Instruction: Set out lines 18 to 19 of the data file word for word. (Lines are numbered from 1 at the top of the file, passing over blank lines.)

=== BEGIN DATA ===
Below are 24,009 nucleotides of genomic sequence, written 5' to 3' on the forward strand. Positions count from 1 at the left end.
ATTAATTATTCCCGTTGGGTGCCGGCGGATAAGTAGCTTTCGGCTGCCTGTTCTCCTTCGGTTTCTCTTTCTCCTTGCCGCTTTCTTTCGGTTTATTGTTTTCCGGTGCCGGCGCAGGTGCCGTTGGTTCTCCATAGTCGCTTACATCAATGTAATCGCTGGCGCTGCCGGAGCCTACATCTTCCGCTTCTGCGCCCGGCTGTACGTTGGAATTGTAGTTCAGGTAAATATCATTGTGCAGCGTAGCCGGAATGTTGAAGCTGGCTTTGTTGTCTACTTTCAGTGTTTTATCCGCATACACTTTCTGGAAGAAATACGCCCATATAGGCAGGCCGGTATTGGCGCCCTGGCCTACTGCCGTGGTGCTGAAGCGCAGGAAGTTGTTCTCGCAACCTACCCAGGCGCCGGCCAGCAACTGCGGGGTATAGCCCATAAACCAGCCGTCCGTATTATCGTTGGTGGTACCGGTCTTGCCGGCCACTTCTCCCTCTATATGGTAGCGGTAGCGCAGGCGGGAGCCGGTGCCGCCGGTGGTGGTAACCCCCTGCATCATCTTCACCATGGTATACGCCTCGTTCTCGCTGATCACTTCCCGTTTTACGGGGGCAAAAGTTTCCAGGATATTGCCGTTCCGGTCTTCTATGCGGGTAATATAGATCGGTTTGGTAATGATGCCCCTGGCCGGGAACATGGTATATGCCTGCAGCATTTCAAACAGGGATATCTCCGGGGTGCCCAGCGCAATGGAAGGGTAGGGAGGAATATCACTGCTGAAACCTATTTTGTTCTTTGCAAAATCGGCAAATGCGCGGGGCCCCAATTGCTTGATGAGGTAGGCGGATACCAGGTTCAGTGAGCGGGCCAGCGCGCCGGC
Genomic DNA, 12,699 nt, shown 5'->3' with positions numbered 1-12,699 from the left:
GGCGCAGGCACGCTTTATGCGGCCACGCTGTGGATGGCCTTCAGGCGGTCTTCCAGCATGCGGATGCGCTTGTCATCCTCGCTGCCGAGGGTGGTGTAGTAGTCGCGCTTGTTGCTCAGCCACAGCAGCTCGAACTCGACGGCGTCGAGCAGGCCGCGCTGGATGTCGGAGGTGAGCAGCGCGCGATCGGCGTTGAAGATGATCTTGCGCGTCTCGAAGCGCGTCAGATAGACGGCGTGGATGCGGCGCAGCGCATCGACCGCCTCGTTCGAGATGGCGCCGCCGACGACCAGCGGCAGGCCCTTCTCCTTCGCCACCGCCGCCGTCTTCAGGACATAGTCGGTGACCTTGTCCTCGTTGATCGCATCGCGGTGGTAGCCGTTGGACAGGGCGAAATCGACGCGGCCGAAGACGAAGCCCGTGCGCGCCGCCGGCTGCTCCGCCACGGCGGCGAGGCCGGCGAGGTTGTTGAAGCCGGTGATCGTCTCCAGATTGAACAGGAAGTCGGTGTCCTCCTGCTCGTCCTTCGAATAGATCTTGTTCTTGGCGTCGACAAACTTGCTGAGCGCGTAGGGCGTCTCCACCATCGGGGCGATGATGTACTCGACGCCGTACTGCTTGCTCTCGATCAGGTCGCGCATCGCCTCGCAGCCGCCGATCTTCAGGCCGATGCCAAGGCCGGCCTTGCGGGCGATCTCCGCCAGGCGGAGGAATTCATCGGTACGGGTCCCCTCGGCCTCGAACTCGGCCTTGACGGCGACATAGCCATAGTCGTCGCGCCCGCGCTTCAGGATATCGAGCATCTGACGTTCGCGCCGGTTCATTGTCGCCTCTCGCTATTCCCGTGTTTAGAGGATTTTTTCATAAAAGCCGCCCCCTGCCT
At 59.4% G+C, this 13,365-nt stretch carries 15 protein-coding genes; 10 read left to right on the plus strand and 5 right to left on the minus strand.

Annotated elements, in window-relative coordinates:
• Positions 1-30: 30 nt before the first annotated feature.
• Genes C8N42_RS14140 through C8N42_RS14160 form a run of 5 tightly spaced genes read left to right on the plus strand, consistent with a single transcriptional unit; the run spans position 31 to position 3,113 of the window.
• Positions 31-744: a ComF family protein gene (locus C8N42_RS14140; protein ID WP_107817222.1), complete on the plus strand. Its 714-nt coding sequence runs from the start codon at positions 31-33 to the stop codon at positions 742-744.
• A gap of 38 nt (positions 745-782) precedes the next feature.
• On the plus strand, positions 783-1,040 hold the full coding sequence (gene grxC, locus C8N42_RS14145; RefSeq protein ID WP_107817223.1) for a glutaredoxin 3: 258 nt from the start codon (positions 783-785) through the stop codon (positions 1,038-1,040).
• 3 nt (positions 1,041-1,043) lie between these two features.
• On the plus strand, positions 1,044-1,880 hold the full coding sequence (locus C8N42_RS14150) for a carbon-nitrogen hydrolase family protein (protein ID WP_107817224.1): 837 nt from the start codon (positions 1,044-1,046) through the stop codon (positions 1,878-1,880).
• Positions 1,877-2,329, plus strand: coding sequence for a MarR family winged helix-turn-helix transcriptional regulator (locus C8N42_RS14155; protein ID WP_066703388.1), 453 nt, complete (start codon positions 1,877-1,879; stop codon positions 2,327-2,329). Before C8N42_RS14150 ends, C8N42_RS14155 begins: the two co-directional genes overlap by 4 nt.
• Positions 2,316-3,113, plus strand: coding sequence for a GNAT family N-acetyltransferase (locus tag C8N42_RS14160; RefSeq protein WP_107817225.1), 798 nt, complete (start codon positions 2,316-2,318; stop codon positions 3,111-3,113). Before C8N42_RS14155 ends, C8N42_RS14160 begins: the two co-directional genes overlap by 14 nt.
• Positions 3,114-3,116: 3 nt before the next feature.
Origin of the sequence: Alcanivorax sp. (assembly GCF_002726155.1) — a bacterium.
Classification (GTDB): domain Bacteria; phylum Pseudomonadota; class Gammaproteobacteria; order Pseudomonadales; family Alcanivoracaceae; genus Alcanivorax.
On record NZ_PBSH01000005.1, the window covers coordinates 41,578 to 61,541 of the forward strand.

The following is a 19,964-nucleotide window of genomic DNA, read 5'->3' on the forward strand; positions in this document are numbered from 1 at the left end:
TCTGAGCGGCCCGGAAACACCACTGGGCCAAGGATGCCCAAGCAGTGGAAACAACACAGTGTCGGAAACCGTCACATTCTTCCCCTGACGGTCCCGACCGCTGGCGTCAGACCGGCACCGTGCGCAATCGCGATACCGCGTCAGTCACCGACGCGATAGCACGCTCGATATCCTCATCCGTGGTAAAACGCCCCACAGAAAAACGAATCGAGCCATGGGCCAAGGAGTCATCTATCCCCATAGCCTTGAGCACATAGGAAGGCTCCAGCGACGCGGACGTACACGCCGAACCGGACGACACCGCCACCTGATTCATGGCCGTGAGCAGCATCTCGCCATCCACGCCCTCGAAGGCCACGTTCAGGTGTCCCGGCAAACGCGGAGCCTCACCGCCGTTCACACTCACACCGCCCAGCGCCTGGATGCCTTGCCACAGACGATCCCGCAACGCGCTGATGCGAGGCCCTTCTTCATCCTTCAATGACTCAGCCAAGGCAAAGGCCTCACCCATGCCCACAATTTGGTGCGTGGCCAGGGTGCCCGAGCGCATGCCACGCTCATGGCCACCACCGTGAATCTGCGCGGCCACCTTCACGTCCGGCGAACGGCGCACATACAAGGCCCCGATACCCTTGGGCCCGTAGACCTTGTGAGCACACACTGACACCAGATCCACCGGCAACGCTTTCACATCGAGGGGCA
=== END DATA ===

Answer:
Classification (GTDB): domain Bacteria; phylum Pseudomonadota; class Gammaproteobacteria; order Pseudomonadales; family Alcanivoracaceae; genus Alcanivorax.
On record NZ_PBSH01000005.1, the window covers coordinates 41,578 to 61,541 of the forward strand.